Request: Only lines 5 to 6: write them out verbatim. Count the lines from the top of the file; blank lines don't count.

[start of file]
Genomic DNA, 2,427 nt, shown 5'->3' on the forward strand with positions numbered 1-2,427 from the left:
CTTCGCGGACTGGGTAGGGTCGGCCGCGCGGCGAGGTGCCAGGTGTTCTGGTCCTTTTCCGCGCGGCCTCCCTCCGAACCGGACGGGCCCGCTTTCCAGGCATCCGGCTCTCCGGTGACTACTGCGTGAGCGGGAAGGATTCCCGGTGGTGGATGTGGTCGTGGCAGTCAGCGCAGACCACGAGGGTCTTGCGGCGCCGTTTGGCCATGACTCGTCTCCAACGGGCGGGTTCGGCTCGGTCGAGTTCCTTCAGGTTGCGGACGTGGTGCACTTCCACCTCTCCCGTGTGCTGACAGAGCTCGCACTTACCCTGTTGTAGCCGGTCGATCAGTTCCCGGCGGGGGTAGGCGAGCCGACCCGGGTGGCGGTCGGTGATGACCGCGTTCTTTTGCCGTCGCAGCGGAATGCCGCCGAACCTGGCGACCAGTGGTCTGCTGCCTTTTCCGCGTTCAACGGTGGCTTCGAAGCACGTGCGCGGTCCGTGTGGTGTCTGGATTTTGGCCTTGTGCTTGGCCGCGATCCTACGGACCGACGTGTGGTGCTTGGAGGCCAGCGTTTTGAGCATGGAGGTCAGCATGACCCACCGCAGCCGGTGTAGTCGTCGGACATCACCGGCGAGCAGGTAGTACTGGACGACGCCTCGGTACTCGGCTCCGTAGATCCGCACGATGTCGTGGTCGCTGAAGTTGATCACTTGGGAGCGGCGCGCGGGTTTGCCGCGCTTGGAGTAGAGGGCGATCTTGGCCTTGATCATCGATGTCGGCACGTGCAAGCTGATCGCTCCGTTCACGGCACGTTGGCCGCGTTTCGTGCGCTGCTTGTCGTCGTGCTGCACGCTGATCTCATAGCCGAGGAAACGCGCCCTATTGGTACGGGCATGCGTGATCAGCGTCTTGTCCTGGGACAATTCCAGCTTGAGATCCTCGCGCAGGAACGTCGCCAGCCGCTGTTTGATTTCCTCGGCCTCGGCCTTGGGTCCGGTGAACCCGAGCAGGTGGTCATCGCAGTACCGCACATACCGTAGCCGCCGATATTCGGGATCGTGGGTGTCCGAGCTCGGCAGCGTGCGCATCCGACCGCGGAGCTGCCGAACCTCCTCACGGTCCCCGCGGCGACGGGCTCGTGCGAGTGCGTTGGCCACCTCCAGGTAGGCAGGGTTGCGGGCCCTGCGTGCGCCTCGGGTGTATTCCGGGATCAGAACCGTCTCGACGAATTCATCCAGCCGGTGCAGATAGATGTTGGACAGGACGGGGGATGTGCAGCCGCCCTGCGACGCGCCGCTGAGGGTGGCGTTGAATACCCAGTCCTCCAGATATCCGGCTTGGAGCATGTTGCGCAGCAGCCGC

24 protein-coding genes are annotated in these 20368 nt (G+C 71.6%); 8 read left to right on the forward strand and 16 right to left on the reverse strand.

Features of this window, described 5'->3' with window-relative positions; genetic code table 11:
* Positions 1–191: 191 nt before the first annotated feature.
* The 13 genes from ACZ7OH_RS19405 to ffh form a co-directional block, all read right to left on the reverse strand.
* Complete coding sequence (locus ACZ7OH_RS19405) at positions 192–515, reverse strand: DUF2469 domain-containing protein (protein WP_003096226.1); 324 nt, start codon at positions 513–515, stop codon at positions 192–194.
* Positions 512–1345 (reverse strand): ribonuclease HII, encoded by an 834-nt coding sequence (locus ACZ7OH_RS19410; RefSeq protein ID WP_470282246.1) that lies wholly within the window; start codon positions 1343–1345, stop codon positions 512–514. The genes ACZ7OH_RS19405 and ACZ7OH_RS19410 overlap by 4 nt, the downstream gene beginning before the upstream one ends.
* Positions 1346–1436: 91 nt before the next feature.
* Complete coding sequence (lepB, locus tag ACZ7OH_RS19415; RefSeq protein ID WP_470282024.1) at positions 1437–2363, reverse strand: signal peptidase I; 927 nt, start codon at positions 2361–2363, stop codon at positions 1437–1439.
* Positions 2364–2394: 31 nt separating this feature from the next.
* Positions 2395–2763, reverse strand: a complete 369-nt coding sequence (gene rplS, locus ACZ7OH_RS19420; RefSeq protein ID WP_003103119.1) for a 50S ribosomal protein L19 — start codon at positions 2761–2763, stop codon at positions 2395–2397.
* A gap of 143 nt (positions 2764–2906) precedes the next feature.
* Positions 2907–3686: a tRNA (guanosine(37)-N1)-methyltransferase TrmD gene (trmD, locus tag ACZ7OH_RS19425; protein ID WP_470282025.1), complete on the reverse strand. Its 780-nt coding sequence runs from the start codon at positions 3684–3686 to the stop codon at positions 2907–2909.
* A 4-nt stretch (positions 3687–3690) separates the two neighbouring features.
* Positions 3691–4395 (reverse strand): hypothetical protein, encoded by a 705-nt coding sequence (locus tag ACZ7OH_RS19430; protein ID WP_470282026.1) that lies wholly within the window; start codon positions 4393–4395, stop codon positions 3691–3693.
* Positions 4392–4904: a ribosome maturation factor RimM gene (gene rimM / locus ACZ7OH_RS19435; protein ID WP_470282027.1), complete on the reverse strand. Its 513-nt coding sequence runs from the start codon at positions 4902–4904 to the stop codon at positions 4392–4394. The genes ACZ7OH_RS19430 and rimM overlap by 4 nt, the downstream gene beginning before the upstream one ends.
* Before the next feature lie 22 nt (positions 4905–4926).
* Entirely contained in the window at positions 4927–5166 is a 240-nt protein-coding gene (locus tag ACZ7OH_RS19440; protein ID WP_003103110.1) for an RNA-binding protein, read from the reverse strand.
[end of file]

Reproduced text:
* Positions 1–191: 191 nt before the first annotated feature.
* The 13 genes from ACZ7OH_RS19405 to ffh form a co-directional block, all read right to left on the reverse strand.